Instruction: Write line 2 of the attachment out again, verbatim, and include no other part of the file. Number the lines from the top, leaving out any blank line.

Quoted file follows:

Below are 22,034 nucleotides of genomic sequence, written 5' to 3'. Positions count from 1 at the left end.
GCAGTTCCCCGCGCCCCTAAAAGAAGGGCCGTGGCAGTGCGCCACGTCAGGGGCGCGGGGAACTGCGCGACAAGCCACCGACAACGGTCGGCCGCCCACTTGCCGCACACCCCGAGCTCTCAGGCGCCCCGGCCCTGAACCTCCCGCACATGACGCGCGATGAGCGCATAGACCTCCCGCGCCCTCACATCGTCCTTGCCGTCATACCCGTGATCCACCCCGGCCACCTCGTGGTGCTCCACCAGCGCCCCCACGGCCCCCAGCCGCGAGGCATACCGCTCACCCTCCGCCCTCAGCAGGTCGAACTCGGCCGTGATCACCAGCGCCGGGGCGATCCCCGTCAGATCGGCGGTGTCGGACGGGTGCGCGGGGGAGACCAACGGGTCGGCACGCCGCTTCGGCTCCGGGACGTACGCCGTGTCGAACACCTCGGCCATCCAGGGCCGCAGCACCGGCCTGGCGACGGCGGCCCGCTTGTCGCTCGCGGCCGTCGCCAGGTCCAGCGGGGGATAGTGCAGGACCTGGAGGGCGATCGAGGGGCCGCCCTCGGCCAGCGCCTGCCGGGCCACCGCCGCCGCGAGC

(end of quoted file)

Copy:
GCAGTTCCCCGCGCCCCTAAAAGAAGGGCCGTGGCAGTGCGCCACGTCAGGGGCGCGGGGAACTGCGCGACAAGCCACCGACAACGGTCGGCCGCCCACTTGCCGCACACCCCGAGCTCTCAGGCGCCCCGGCCCTGAACCTCCCGCACATGACGCGCGATGAGCGCATAGACCTCCCGCGCCCTCACATCGTCCTTGCCGTCATACCCGTGATCCACCCCGGCCACCTCGTGGTGCTCCACCAGCGCCCCCACGGCCCCCAGCCGCGAGGCATACCGCTCACCCTCCGCCCTCAGCAGGTCGAACTCGGCCGTGATCACCAGCGCCGGGGCGATCCCCGTCAGATCGGCGGTGTCGGACGGGTGCGCGGGGGAGACCAACGGGTCGGCACGCCGCTTCGGCTCCGGGACGTACGCCGTGTCGAACACCTCGGCCATCCAGGGCCGCAGCACCGGCCTGGCGACGGCGGCCCGCTTGTCGCTCGCGGCCGTCGCCAGGTCCAGCGGGGGATAGTGCAGGACCTGGAGGGCGATCGAGGGGCCGCCCTCGGCCAGCGCCTGCCGGGCCACCGCCGCCGCGAGC